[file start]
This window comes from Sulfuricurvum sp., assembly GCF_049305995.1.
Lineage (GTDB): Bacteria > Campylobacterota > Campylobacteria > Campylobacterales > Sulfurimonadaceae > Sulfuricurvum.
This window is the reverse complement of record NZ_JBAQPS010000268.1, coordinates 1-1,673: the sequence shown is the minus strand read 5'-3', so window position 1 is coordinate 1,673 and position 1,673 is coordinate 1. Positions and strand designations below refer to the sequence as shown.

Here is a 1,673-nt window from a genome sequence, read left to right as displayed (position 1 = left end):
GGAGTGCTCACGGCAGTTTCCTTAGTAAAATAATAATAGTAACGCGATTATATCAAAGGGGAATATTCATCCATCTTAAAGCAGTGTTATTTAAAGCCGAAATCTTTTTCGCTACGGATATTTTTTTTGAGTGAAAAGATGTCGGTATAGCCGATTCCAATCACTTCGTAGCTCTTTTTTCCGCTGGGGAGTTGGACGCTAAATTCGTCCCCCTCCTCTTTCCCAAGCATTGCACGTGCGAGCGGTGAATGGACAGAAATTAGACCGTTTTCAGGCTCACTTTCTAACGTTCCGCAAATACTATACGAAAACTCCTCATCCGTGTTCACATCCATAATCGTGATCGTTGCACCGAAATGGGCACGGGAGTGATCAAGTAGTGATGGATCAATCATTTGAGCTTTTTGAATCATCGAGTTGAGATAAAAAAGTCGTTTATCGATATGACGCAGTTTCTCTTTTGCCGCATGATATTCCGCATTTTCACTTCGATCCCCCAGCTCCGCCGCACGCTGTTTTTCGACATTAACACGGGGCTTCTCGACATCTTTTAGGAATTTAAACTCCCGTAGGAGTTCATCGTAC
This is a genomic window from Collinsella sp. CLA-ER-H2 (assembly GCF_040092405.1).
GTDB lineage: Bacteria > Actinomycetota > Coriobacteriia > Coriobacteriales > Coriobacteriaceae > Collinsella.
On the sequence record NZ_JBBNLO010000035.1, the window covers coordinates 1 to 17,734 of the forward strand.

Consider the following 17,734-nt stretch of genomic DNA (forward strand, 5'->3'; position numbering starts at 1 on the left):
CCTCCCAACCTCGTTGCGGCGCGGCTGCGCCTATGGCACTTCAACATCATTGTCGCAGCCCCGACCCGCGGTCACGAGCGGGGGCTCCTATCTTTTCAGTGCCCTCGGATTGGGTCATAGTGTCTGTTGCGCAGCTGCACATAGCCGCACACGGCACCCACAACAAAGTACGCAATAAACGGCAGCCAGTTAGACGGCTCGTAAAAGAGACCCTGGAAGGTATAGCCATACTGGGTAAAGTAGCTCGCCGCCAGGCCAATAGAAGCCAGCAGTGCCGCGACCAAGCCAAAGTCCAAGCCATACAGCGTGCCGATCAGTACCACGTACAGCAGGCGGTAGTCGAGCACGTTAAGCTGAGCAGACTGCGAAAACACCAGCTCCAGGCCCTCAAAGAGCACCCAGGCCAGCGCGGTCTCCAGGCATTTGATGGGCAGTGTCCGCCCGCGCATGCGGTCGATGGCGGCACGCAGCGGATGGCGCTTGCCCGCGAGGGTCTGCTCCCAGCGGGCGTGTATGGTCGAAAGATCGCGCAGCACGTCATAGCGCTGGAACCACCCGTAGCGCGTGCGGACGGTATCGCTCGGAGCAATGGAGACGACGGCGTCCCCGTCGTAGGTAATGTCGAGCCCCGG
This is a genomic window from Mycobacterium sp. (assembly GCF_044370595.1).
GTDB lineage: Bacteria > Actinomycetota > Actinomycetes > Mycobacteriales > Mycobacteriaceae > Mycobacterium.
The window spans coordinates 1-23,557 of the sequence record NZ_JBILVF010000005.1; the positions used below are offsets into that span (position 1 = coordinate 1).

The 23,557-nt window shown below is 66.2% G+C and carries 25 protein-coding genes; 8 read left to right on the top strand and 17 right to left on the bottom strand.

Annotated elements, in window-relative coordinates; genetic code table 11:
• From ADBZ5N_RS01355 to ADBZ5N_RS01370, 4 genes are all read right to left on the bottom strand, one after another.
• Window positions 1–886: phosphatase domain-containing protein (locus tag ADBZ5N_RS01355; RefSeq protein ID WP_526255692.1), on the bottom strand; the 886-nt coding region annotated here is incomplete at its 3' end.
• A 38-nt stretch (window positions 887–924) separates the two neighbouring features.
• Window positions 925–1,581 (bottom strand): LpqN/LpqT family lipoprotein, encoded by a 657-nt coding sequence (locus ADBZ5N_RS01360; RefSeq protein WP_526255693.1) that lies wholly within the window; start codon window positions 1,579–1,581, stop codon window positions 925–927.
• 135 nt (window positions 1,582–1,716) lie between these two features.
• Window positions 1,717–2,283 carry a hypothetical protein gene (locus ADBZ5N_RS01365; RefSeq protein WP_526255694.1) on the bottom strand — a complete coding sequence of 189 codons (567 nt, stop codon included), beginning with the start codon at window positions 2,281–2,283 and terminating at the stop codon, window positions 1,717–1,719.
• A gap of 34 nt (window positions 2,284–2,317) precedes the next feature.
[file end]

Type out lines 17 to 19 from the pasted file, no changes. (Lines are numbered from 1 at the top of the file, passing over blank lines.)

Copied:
• Window positions 1–886: phosphatase domain-containing protein (locus tag ADBZ5N_RS01355; RefSeq protein ID WP_526255692.1), on the bottom strand; the 886-nt coding region annotated here is incomplete at its 3' end.
• A 38-nt stretch (window positions 887–924) separates the two neighbouring features.
• Window positions 925–1,581 (bottom strand): LpqN/LpqT family lipoprotein, encoded by a 657-nt coding sequence (locus ADBZ5N_RS01360; RefSeq protein WP_526255693.1) that lies wholly within the window; start codon window positions 1,579–1,581, stop codon window positions 925–927.